Anorectal Manometry is the measurement of pressures generated in the anorectum and its response to stimulus, namely to rectal distention. This is one of the most frequent procedures preformed in a pediatric gastrointestinal motility practice. A motility catheter with a balloon attached to its distal end is inserted in the rectum. Baseline pressures are measured, the balloon is then inflated in a serial manner. This is to illicit the recto-anal inhibitory reflex (RAIR). Absence of the RAIR is pathologic and results in the intractable constipation that is seen in Hirshsprung’s disease and anal achalasia. In older children, a number of other tests of anorectal function are also preformed including measurement of sensation, squeeze, and push. In adolescents a balloon expulsion test is often preformed concurrently.
Why is anorectal manometry done?
It is one of the tests that is done to try understand why a child has problems with constipation or fecal soiling. During the procedure we learn if the nerves of the anal canal are working properly. We also determine if the child has the strength needed to hold in stool properly.
How is the procedure done?
The test is conducted at Al Jalila Children’s. You will check in at the day surgery unit on the second floor. After registration, you and your child will be brought to the procedure room. You will be with your child during the entire test. Your child will be asked to lay on the bed on their left side. You can either lay with him or her, or sit on a chair next to the bed. A catheter about half a centimeter wide (about the size of a drinking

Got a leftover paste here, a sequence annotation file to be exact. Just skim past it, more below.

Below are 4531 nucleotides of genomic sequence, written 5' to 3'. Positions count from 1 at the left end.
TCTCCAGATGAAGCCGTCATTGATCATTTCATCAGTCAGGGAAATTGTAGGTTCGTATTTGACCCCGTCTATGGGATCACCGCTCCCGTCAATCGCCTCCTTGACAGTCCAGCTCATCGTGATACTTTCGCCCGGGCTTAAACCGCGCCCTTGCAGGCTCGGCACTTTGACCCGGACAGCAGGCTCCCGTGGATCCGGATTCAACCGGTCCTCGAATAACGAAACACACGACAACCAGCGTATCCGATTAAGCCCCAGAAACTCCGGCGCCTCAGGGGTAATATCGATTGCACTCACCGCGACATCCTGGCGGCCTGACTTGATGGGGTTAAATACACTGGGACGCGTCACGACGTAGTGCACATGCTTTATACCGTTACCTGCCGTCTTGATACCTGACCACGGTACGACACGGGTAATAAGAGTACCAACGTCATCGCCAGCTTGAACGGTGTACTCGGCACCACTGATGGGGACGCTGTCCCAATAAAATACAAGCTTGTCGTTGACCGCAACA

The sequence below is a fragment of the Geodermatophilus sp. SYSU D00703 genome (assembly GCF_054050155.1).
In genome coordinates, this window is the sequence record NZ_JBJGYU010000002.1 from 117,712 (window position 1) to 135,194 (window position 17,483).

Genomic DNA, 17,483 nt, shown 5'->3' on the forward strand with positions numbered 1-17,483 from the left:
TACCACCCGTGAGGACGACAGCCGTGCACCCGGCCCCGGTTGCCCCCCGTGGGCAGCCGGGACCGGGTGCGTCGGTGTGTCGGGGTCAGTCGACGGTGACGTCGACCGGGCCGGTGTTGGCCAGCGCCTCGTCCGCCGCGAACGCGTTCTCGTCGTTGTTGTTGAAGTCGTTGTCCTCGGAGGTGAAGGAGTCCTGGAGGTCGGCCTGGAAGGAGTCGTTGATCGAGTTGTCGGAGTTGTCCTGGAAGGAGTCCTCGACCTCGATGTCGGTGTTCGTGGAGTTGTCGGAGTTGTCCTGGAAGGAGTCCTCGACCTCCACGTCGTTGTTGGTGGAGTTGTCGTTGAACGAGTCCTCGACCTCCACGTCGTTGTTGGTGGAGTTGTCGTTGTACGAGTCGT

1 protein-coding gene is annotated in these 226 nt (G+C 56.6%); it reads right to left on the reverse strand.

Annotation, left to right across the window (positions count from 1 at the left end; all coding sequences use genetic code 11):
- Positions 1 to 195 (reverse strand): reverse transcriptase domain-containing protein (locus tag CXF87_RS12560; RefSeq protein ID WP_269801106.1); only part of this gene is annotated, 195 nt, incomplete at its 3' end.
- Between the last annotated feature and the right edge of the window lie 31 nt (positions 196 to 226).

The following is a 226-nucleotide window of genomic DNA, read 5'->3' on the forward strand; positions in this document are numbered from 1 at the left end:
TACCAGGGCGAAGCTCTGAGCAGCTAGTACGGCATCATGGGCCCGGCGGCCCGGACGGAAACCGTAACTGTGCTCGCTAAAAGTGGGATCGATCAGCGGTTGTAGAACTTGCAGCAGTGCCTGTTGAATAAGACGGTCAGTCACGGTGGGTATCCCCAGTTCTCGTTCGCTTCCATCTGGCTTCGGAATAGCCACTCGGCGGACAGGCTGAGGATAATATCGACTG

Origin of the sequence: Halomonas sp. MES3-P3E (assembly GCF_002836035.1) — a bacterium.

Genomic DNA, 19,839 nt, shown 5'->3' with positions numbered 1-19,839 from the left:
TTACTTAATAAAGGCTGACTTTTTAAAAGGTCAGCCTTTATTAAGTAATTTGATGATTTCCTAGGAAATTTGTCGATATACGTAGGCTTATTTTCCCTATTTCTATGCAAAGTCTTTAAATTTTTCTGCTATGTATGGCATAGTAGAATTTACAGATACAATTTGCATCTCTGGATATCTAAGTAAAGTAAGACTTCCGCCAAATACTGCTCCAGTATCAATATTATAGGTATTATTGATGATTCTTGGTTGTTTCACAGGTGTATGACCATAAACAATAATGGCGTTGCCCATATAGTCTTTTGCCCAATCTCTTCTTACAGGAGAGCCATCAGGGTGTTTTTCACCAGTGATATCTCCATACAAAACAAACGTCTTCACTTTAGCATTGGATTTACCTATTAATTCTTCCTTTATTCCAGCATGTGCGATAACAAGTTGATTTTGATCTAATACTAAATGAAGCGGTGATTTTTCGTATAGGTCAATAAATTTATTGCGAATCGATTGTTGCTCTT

straw) will be placed in your child’s anus. We will measure the pressures of the anal canal and occasionally “blow up” a small balloon in the rectum to check the reflexes. At the end of the procedure your child may be asked to squeeze his or her anus or bear down as if passing stool. The procedure generally takes between fifteen to twenty minutes.
Does anorectal manometry hurt?
No, the procedure is generally painless. Children sometimes have anxiety about anal manipulation. We make an effort to help children feel as comfortable as possible during the procedure. We have child life specialists on staff to explain anorectal manometry to children and decrease anxiety during the test. You can help your child by talking to him or her about anorectal manometry before coming to the hospital, and by bringing a movie or activity for your child to do during the test. In rare cases, medicine may be given for anxiety, but it changes the pressures of the anal canal and keeps us from getting as much information as possible.